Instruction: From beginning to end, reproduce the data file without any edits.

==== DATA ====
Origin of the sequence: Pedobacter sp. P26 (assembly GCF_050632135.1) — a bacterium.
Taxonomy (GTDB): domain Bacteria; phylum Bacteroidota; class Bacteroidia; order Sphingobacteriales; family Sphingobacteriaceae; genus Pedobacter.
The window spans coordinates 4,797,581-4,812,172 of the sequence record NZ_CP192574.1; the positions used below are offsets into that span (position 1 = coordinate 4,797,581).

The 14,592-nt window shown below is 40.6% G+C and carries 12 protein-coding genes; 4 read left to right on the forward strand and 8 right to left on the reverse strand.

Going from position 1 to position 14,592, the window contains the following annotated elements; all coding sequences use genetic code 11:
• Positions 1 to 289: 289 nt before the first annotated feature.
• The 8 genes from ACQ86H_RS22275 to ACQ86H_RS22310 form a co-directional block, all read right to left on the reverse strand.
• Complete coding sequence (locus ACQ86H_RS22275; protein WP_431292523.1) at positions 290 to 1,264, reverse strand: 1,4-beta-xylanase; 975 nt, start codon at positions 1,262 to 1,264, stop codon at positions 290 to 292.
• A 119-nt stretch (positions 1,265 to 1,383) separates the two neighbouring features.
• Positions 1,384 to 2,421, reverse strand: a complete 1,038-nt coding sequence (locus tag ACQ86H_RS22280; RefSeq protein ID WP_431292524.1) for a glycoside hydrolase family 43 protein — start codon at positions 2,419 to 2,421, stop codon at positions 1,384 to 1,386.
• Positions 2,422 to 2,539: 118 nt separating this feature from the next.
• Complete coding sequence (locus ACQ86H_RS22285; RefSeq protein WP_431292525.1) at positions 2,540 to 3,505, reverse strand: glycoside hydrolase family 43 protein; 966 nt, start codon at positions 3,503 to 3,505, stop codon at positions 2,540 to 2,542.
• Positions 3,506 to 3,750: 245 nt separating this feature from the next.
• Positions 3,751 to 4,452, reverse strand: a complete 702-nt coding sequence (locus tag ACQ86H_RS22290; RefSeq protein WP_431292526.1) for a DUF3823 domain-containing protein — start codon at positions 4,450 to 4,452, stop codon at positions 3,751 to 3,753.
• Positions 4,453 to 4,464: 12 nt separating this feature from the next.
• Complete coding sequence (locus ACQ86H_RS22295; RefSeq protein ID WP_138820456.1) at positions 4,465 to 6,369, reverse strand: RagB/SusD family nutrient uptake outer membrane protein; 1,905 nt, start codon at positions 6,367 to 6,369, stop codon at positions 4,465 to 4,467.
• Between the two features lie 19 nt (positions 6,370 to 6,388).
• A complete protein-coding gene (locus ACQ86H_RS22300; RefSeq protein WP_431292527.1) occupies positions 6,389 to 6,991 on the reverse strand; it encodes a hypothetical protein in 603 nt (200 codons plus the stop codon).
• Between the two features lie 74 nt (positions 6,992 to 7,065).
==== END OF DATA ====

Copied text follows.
Origin of the sequence: Pedobacter sp. P26 (assembly GCF_050632135.1) — a bacterium.
Taxonomy (GTDB): domain Bacteria; phylum Bacteroidota; class Bacteroidia; order Sphingobacteriales; family Sphingobacteriaceae; genus Pedobacter.
The window spans coordinates 4,797,581-4,812,172 of the sequence record NZ_CP192574.1; the positions used below are offsets into that span (position 1 = coordinate 4,797,581).

The 14,592-nt window shown below is 40.6% G+C and carries 12 protein-coding genes; 4 read left to right on the forward strand and 8 right to left on the reverse strand.

Going from position 1 to position 14,592, the window contains the following annotated elements; all coding sequences use genetic code 11:
• Positions 1 to 289: 289 nt before the first annotated feature.
• The 8 genes from ACQ86H_RS22275 to ACQ86H_RS22310 form a co-directional block, all read right to left on the reverse strand.
• Complete coding sequence (locus ACQ86H_RS22275; protein WP_431292523.1) at positions 290 to 1,264, reverse strand: 1,4-beta-xylanase; 975 nt, start codon at positions 1,262 to 1,264, stop codon at positions 290 to 292.
• A 119-nt stretch (positions 1,265 to 1,383) separates the two neighbouring features.
• Positions 1,384 to 2,421, reverse strand: a complete 1,038-nt coding sequence (locus tag ACQ86H_RS22280; RefSeq protein ID WP_431292524.1) for a glycoside hydrolase family 43 protein — start codon at positions 2,419 to 2,421, stop codon at positions 1,384 to 1,386.
• Positions 2,422 to 2,539: 118 nt separating this feature from the next.
• Complete coding sequence (locus ACQ86H_RS22285; RefSeq protein WP_431292525.1) at positions 2,540 to 3,505, reverse strand: glycoside hydrolase family 43 protein; 966 nt, start codon at positions 3,503 to 3,505, stop codon at positions 2,540 to 2,542.
• Positions 3,506 to 3,750: 245 nt separating this feature from the next.
• Positions 3,751 to 4,452, reverse strand: a complete 702-nt coding sequence (locus tag ACQ86H_RS22290; RefSeq protein WP_431292526.1) for a DUF3823 domain-containing protein — start codon at positions 4,450 to 4,452, stop codon at positions 3,751 to 3,753.
• Positions 4,453 to 4,464: 12 nt separating this feature from the next.
• Complete coding sequence (locus ACQ86H_RS22295; RefSeq protein ID WP_138820456.1) at positions 4,465 to 6,369, reverse strand: RagB/SusD family nutrient uptake outer membrane protein; 1,905 nt, start codon at positions 6,367 to 6,369, stop codon at positions 4,465 to 4,467.
• Between the two features lie 19 nt (positions 6,370 to 6,388).
• A complete protein-coding gene (locus ACQ86H_RS22300; RefSeq protein WP_431292527.1) occupies positions 6,389 to 6,991 on the reverse strand; it encodes a hypothetical protein in 603 nt (200 codons plus the stop codon).
• Between the two features lie 74 nt (positions 6,992 to 7,065).